Words, Words, Words vs. TL;DR – How Long Does Your Content Really Need to Be?

One of the most common, ah, discussions I have with my clients is about web page and blog length. How many words are too many words, and how short can you go without being ineffectual? The truth is, like so many other things about your content marketing, it depends. It depends on the topic, it depends on the goal for the content, it depends what kind of content it is. There’s no really good answer.

Except this: your content needs to be longer than you think it does. Right now, Google is in love with lots of original content, and the longer the better. A home page for a website should be around 1,200 words, and blogs should be a little more than half of that. But when we start to reach those word counts, we run into the biggest challenge there is for social media: keeping people involved and engaged.

So: is it words, words, words so Google loves you? Or do we worry that Too Long; Didn’t Read will become the slogan most closely associated with your site and your brand? And what can we do to find that balance?

When it comes to your site, more is more.

Let’s start with actual webpages. Gone are the days where you could have 200 or 300 words on a page and still reach consumers immediately. Like, long gone. You really need a lot of interesting and informational content on those pages if you want your SEO campaign to work. The two are symbiotic.

I hear some variation of “Well, I want SEO but this is too long” more often than I can tell you, and the best analogy I can give you for why that doesn’t work is this: you’re thinking of them like spaghetti and meatballs – great together but just as delicious separately.

SEO is not a meatball.

They’re really more like chocolate milk – a new, entirely separate entity when they come together. Yes, there are things that we do here at DLM on the back end of your site, like link building, but without strong and plentiful content, those efforts cannot work. SEO and content are two sides of the same coin, and you need one in order to make the most of the other.

But you’re giving away our secrets!

It feels like that, doesn’t it? Like we’re telling people in need of legal advice how to do it on their own so they won’t need you. I promise you, that’s never our goal.  When a writer goes into depth about a subject, it does a few different things:

  1. It shows that your firm is knowledgeable.
  2. It proves that your firm wants people to have the facts.
  3. It allows visitors to create better, more effective questions for your initial meeting.

And on top of all that, it helps you rank online. Pretty neat, right?

Do we really need so many blogs, though?

Yup! You do. I’ve talked about how we, as marketers, never know which blog might be the one a potential client stumbles upon for the first time, so we need to make some points over and over again. The reason you need so many blogs, even if they’re shorter in length than your webpages, is because we want to make sure the clients stumble upon them in the first place. We also want to make sure that if they read one blog, there are others that relate to those topics, so they can continue their research into your firm and the issue at hand.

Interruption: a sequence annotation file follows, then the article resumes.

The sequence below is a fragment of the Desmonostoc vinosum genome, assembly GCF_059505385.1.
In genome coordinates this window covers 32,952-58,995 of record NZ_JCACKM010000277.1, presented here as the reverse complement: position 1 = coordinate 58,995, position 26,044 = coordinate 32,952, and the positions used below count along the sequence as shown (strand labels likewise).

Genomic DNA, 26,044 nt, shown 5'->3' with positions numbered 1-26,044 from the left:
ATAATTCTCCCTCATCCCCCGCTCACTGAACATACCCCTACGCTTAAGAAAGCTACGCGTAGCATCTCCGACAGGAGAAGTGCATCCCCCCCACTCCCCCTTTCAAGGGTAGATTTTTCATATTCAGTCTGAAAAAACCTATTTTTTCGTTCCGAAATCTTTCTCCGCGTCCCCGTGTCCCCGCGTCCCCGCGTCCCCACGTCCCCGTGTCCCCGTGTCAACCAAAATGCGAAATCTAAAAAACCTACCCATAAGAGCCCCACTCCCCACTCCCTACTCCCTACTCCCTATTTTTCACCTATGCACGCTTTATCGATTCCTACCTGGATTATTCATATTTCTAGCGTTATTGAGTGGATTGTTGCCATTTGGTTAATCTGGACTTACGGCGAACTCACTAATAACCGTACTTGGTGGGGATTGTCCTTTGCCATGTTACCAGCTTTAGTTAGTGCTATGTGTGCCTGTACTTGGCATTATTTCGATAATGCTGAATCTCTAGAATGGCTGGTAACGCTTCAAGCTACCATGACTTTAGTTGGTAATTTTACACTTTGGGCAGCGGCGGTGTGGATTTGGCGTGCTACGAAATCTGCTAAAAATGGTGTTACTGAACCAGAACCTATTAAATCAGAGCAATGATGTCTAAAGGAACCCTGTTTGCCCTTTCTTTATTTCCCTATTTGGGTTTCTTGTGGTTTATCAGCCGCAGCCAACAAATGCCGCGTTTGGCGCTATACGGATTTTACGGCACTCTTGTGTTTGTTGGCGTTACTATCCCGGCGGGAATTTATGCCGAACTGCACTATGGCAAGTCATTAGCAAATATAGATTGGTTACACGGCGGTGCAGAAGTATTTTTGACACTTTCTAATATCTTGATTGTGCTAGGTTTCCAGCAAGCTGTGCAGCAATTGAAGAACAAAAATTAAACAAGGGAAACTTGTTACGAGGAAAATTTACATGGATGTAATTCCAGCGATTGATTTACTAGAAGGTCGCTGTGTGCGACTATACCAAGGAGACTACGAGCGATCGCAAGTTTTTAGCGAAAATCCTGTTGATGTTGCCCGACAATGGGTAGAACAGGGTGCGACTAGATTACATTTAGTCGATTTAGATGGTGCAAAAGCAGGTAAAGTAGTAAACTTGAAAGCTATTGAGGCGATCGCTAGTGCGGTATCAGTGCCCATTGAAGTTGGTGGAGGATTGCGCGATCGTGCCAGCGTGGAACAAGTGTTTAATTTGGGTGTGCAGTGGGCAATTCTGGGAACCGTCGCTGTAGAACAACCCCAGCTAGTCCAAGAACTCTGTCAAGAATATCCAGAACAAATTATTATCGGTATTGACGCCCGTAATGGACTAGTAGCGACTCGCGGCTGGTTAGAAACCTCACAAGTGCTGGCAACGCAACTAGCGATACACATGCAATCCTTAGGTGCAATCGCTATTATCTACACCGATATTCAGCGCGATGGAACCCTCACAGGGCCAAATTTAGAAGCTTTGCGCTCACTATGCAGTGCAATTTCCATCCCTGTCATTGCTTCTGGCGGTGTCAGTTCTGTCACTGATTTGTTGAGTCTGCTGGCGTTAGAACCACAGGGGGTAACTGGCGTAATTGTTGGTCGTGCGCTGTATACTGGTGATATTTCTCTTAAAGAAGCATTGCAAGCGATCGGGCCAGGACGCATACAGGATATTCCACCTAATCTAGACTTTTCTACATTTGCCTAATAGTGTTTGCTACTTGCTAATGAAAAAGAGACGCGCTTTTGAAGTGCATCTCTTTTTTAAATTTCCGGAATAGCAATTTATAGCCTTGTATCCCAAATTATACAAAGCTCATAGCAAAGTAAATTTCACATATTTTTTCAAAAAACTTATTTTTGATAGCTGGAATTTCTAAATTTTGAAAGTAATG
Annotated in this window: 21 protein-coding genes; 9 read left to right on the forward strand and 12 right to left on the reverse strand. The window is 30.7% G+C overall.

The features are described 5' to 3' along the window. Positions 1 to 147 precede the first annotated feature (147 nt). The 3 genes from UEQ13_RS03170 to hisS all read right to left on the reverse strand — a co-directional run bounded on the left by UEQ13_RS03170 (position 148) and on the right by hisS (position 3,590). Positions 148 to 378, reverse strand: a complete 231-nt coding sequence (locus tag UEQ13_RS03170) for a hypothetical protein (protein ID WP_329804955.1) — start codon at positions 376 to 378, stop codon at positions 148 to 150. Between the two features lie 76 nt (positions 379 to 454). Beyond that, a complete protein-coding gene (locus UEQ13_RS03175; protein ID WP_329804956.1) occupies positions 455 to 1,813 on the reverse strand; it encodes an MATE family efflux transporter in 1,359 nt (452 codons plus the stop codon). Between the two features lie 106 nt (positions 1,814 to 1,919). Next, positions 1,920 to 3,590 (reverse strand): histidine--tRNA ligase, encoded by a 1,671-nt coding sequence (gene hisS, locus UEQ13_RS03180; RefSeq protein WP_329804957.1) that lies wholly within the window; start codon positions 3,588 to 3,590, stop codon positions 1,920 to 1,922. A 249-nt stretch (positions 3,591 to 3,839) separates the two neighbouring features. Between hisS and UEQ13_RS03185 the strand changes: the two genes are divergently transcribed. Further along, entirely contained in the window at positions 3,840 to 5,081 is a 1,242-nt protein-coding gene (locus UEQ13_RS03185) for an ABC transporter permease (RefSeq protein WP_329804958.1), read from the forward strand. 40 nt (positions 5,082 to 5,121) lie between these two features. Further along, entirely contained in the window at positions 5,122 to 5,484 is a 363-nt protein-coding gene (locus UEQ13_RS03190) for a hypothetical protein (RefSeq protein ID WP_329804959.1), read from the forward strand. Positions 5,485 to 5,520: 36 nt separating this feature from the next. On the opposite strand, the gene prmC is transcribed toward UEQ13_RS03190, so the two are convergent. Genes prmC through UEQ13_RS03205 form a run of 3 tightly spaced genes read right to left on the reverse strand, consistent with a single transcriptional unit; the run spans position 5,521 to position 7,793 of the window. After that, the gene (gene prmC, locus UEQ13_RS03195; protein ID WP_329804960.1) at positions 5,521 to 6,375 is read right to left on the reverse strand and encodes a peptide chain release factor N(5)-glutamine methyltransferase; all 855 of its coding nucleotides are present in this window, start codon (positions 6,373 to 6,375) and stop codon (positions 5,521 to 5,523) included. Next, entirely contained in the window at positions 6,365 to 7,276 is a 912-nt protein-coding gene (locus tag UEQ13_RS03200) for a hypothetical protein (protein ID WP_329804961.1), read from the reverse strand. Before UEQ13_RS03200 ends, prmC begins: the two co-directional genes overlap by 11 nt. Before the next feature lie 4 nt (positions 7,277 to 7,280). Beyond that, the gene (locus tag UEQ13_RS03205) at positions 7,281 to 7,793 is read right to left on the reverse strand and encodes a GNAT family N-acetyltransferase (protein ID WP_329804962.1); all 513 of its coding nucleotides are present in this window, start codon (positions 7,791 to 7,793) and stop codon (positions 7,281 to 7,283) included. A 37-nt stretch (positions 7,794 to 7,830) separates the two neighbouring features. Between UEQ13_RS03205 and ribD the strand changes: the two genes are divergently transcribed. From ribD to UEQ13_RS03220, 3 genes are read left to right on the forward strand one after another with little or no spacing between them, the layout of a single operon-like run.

I… I just can’t read any more.

I hear you. I’ve got a trick for that, too. Let’s say you are fully on board for posting something to your social media account every day, but you only have time to read, say, 2-3 blogs per week. As a quick fix, you can share other people’s content on your social media outlets, so long as it’s relevant to what you do. If you don’t have time to write a full piece on the latest changes to a law, for example, you can link to a newspaper article or to the piece of legislation itself on your blog, or on your Facebook or LinkedIn, and add your thoughts about it. It might not do much for you in terms of your SEO campaign, but it’s a good way to get people talking about (and ideally sharing) your posts.

When in doubt, lawyer jokes and cartoons are usually appreciated, too. Just make sure to use the same discretion in posting them that you would posting anything else online. You also want to make sure you attribute them to the sources where you found them.

Let Digital Law Marketing, Inc., handle your content marketing needs

Content marketing is a big job. Make sure that job is handled the right way by working with Digital Law Marketing, Inc. If you have questions about our services and what we can do for you, please call 877-916-0644 or fill out our contact form. We bet you’ll be glad you did.